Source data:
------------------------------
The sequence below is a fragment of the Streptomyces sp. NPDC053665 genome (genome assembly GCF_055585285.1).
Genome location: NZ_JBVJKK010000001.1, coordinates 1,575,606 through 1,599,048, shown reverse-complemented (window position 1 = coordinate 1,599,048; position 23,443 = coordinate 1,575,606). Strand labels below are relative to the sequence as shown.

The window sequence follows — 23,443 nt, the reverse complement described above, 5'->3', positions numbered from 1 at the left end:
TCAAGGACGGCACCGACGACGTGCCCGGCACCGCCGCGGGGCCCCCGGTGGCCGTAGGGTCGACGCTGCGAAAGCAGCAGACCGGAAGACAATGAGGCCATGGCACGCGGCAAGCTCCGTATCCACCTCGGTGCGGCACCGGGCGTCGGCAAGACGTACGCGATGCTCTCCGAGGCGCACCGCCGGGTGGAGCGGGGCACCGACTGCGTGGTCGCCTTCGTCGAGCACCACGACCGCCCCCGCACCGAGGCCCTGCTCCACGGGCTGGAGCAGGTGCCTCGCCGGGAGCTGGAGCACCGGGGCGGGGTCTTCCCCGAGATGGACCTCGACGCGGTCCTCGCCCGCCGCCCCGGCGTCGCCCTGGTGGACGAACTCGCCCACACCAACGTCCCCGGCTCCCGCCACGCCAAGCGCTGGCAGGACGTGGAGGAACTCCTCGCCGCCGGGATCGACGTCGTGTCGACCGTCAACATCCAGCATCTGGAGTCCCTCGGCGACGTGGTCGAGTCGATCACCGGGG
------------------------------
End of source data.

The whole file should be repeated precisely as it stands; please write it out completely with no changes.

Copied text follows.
The sequence below is a fragment of the Streptomyces sp. NPDC053665 genome (genome assembly GCF_055585285.1).
Genome location: NZ_JBVJKK010000001.1, coordinates 1,575,606 through 1,599,048, shown reverse-complemented (window position 1 = coordinate 1,599,048; position 23,443 = coordinate 1,575,606). Strand labels below are relative to the sequence as shown.

The window sequence follows — 23,443 nt, the reverse complement described above, 5'->3', positions numbered from 1 at the left end:
TCAAGGACGGCACCGACGACGTGCCCGGCACCGCCGCGGGGCCCCCGGTGGCCGTAGGGTCGACGCTGCGAAAGCAGCAGACCGGAAGACAATGAGGCCATGGCACGCGGCAAGCTCCGTATCCACCTCGGTGCGGCACCGGGCGTCGGCAAGACGTACGCGATGCTCTCCGAGGCGCACCGCCGGGTGGAGCGGGGCACCGACTGCGTGGTCGCCTTCGTCGAGCACCACGACCGCCCCCGCACCGAGGCCCTGCTCCACGGGCTGGAGCAGGTGCCTCGCCGGGAGCTGGAGCACCGGGGCGGGGTCTTCCCCGAGATGGACCTCGACGCGGTCCTCGCCCGCCGCCCCGGCGTCGCCCTGGTGGACGAACTCGCCCACACCAACGTCCCCGGCTCCCGCCACGCCAAGCGCTGGCAGGACGTGGAGGAACTCCTCGCCGCCGGGATCGACGTCGTGTCGACCGTCAACATCCAGCATCTGGAGTCCCTCGGCGACGTGGTCGAGTCGATCACCGGGG